NYC: April 2004 Archives


Let us suppose you have a chest of drawers that you sorely need for storage space but cannot fit into your small apartment. What to do?

Here is one thought: Why not put it on wheels and leave it curbside in front of your building? Naturally, you accept a theft risk and an obligation to move the chest across the street every few days to comply with alternate-side parking rules.

Absurd, right? You can't just leave personal property on the street.

But what if we call that thing on wheels, oh, a car? Suddenly, it becomes O.K. to gobble up precious public space for your own benefit. Not only that, but on most streets you also need not pay a dime for this storage area.

So begins Clyde Haberman's "NYC" column in today's NYTimes.

While eventually we will be forced to ban on-street parking in New York, presumably starting only with Manhattan at first, it's not going to be easy, not least because of the sense of entitlement fostered for car owners by every city administration for over half a century.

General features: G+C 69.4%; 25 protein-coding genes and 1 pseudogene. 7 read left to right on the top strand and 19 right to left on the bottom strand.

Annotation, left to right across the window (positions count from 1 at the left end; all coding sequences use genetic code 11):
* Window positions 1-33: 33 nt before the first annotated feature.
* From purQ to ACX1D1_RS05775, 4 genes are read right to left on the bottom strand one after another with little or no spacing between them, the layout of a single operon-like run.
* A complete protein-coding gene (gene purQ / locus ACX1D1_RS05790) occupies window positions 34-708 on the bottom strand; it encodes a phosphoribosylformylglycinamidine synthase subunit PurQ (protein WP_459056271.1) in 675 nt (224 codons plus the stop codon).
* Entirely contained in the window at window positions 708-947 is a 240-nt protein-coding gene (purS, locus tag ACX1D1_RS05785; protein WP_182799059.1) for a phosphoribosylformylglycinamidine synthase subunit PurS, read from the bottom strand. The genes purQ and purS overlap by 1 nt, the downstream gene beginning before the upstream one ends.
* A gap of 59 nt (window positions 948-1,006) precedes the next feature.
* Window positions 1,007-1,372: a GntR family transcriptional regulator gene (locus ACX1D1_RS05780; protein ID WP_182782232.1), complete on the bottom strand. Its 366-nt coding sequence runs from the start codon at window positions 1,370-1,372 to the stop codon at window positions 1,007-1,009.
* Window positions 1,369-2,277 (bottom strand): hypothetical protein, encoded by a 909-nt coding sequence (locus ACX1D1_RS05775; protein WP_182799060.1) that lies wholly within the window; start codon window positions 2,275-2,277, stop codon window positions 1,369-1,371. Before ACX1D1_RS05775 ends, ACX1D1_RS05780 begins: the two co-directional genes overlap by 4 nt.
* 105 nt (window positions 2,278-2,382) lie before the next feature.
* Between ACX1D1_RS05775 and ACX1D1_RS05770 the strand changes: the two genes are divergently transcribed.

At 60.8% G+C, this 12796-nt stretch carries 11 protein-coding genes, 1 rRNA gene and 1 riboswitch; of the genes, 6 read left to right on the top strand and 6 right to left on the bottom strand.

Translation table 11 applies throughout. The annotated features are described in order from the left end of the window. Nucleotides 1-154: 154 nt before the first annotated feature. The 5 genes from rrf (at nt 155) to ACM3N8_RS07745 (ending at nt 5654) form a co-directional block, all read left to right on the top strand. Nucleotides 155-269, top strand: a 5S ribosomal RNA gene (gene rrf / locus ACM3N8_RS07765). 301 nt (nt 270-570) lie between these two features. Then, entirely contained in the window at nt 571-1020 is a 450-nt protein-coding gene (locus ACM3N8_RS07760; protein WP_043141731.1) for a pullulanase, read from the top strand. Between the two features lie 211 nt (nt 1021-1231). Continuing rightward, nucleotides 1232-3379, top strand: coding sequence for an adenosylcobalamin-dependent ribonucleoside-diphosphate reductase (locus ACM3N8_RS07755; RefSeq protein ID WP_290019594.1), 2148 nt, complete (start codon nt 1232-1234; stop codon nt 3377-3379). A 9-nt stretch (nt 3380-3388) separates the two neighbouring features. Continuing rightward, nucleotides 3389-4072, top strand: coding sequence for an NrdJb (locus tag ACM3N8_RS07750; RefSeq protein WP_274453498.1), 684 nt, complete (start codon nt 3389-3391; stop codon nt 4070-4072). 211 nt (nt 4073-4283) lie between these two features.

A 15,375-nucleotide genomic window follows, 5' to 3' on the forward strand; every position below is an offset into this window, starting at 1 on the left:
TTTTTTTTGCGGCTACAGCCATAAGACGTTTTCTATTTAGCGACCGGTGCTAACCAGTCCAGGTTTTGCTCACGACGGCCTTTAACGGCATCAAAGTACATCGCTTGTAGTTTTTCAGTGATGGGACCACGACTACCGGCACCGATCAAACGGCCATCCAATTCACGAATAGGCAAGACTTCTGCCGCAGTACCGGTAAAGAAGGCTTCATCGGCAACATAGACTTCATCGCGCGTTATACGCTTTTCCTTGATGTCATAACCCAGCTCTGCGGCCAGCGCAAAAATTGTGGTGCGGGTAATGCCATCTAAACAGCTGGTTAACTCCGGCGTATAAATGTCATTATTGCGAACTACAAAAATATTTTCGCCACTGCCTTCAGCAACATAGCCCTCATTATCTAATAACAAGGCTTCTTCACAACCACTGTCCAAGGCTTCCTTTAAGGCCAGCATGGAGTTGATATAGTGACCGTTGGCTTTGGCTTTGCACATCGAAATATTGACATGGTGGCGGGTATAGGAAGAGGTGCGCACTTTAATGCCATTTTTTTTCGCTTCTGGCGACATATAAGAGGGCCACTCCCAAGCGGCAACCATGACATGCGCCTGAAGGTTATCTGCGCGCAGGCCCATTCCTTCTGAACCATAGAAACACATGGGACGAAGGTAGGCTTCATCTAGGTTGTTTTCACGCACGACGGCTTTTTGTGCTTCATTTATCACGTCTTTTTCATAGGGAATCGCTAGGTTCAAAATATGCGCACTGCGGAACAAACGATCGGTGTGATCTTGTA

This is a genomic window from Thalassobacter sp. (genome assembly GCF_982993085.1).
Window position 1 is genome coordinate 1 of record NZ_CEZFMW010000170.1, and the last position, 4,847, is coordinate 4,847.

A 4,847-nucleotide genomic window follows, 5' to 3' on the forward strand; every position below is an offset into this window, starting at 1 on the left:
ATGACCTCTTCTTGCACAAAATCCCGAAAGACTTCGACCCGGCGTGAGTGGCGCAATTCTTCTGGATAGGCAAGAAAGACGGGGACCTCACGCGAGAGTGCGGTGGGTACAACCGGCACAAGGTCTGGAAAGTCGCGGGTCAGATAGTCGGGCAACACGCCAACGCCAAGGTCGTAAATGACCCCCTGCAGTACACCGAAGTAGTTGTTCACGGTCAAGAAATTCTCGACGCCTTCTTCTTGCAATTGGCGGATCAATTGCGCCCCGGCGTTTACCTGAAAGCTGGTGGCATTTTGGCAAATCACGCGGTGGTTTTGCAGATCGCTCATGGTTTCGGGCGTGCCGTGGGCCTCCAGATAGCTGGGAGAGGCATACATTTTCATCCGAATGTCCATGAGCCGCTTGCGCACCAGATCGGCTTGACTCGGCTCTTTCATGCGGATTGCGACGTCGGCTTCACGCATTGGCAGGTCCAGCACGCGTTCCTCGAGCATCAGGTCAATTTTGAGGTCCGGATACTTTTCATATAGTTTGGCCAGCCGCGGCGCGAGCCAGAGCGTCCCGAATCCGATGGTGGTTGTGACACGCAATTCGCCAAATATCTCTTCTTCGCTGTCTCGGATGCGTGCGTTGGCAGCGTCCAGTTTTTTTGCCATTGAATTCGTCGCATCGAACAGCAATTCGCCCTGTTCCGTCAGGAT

Before 1950 it was illegal to park overnight in Manhattan. Transportation Alternatives activist John Tierney has cited how old photographs demonstrate "gracefully uncluttered streets. Many of the sidewalks were much wider than today's and adorned with greenery."

The city's pedestrian majority, as Police Commissioner Arthur Wallander approvingly observed in 1947, was firmly opposed to ''the public streets being used as garages.'' But the city's politicians had their own cars to park and favors to hand out. So some of the world's most expensive real estate has ended up being used to store hulks of metal, at unbeatable prices.
But of course he's not been alone in encouraging New Yorkers to take back the streets. Two and a half years ago Frank Pelligrini proposed in Time that incoming mayor Bloomberg be so bold as to make his mark by doing the right thing by all New Yorkers.